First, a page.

Since 1969—the year the of the NFL-AFL merger—the Buffalo Bills and the Buffalo Sabres, who were founded in 1970, have combined for 80 total season without a championship. Outside of the four consecutive Super Bowl appearances in the early 1990s and the Stanley Cup Final runs in 1975 and 1999, both franchises have been ensconced in mediocrity and failure.
That's six seasons, out of 80, where the proud Buffalo franchises have reached the championship, and every single attempt fell short.
But now there appears to be a light at the end of the tunnel. It may be a long tunnel, but the end may just be coming into focus. Both teams have made very important decisions in the past few weeks that could alter the course of these much-maligned franchises, and Buffalo fans may finally have a reason to celebrate.
First up is the Buffalo Sabres. Owner Tom Golisano gave the city one of its biggest gifts in 2003 by buying up the franchise and keeping them from folding or moving away after the team fell into bankruptcy after the Knox/Adelphia debacle. But Golisano never seemed to be about winning. He loves Buffalo, no question about it, but the almighty dollar always seemed to be his endgame.
But now we are moving on. Golisano finalized the sale of the Sabres this month to a new owner, billionaire Terry Pegula. Pegula, a Pennsylvania native who has ties to Western New York, looks to be everything that Golisano wasn't in an owner.
That is not to say Pegula hates Buffalo—quite the opposite—but he looks willing to make the deals and spend the money needed to build the Stanley Cup-caliber team that Buffalo has lacked for years. Fans clamor every year for GM Darcy Regier to make that deadline trade that would put the Sabres over the top, or sign that big name free agent to ensure the playoffs for the next season, but it never happened.
Since 2007, when the team's two biggest stars—Daniel Briere and Chris Drury—were allowed to walk away in free agency, fans have been dying for someone in charge who will make the best interests of the team more important than the salary cap.
Terry Pegula certainly seems to be that man, and even if he keeps Regier around, you can be certain that Pegula will be much more forceful in demanding his GM make the needed trades and sign the necessary players than his predecessor was.
The Sabres will start to be a major player in the NHL very soon—at the trade deadline, in free agency and most importantly, in the playoffs. Maybe not this season, but certainly in the years to come. However, nobody could argue that the Sabres aren't currently better off than the Bills right now, but even they are starting to make changes.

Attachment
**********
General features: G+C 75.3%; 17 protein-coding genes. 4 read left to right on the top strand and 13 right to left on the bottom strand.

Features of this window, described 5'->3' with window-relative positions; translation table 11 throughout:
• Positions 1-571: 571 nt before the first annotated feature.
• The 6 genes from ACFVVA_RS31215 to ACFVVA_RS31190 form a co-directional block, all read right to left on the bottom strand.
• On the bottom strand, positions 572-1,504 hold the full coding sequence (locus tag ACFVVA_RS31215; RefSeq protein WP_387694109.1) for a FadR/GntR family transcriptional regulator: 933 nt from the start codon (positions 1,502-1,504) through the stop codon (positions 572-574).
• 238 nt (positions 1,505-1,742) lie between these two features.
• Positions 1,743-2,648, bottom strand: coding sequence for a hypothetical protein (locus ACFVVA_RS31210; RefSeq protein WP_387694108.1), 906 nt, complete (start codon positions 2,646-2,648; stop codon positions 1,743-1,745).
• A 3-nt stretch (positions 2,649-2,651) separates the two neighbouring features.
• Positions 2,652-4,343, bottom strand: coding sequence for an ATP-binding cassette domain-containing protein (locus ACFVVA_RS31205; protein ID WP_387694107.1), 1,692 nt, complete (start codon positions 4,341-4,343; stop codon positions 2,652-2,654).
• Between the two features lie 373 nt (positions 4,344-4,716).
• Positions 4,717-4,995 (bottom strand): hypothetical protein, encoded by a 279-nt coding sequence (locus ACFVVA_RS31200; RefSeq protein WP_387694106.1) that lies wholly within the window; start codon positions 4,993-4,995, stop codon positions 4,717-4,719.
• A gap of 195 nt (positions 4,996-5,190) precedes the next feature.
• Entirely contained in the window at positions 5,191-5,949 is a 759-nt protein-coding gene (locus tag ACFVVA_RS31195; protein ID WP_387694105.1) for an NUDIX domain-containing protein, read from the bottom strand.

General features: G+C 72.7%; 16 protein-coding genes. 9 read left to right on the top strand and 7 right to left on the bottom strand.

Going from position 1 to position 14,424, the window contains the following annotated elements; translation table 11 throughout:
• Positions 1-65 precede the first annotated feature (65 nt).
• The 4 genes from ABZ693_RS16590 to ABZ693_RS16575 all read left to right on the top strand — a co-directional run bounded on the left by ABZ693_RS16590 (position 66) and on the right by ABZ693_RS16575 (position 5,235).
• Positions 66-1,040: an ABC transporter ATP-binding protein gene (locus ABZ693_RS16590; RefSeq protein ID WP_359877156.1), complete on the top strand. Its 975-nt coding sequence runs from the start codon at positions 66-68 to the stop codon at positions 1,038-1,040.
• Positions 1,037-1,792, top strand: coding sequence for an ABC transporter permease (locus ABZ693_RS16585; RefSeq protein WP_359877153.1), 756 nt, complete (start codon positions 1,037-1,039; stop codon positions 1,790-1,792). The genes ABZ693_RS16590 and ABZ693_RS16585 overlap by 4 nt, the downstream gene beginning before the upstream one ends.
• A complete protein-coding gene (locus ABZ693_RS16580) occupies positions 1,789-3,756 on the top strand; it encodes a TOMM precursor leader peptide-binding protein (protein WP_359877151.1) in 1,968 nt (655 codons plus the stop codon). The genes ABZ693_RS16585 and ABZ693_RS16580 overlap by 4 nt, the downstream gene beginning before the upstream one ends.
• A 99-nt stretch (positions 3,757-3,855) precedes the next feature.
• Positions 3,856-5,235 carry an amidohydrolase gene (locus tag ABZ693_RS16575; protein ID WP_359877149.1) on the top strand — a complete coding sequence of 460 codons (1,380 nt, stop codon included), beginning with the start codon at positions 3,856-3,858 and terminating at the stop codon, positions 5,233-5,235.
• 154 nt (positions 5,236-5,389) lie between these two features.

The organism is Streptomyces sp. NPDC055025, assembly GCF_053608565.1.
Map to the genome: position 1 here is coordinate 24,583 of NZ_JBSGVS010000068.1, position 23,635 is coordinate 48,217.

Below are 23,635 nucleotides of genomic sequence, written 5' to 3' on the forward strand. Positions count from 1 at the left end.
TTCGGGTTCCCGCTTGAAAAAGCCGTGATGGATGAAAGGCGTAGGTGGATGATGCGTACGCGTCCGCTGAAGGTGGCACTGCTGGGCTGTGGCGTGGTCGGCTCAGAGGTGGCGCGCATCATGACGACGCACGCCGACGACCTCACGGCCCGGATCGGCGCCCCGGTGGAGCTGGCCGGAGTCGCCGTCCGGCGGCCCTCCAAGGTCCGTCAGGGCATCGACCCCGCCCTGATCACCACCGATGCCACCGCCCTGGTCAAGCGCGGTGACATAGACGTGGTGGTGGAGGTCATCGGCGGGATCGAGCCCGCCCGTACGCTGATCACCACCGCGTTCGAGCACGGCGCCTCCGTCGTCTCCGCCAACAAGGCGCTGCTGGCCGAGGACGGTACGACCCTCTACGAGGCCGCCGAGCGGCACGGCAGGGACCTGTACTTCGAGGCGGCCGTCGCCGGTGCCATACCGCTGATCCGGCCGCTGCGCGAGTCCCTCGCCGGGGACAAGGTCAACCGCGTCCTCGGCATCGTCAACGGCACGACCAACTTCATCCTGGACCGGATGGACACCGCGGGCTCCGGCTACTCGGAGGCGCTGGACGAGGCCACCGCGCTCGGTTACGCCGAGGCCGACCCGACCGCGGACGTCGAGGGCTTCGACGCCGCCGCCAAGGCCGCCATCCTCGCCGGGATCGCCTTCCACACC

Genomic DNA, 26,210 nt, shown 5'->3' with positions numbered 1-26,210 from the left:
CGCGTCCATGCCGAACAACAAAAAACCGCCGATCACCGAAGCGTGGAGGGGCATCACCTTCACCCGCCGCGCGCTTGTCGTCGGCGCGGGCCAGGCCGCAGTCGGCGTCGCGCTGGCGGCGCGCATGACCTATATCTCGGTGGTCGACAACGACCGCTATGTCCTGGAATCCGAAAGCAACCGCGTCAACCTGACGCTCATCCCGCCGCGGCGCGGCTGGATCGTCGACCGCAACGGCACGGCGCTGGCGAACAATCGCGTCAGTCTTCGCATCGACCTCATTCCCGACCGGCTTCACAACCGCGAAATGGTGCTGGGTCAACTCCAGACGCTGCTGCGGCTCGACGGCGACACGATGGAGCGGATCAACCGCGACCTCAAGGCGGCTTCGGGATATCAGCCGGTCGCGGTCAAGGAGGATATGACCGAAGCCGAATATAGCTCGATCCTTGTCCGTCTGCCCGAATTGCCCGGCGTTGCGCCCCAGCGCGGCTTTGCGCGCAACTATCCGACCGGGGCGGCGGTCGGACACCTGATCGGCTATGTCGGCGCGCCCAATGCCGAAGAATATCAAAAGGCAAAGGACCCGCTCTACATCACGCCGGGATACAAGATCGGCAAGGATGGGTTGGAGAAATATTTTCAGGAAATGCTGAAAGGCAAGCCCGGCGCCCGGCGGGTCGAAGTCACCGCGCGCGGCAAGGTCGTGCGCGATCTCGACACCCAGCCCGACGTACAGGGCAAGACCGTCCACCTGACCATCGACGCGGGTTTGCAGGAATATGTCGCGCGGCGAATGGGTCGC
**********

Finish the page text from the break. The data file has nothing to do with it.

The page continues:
The Bills haven't made the playoffs in 11 years—you may remember their last trip, something about a Miracle in the Music City—but this season Chan Gailey made strides with an under-manned team and gave the fans some hope for the future.
There may be some questions about 70-year-old GM Buddy Nix and his ability to run the team, but since 2002 there is one thing about which there was no question: the Buffalo Bills had the worst jerseys in the NFL. The hideous, Arena Football League-esque jerseys have only emboldened the idea around the NFL the the Bills are not to be respected. But that's finally about to change.
The team announced this week that they will be changing their jerseys for the upcoming season, a decision that was met with near unanimous praise. Fans and players alike are very excited about the change, from Hall of Fame RB Thurman Thomas to current starter Fred Jackson, who said on his twitter, "I can honestly say this. In the 5 years Ive been in Buff there hasn't been a guy (including myself) that liked the current Unis!!"
Even hard-nosed commentator Jim Rome praised the move on his radio show, going as far as to say that the new jerseys alone will give the Bills one more win next season, because if you look good, you feel good and you play good.
If the Bills can find a franchise-changing player at the No. 3 spot in the draft this April, and build on the successes of last season, then they can get on the path toward winning again sooner rather than later.
A championship, whether it be a Super Bowl or a Stanley Cup, may not be right around the corner, but it may be down the block. And it looks like Buffalo's major franchises may be getting on the right path after all of this time. So hold your head (and beer) high, Buffalo—respect and winning are on the way.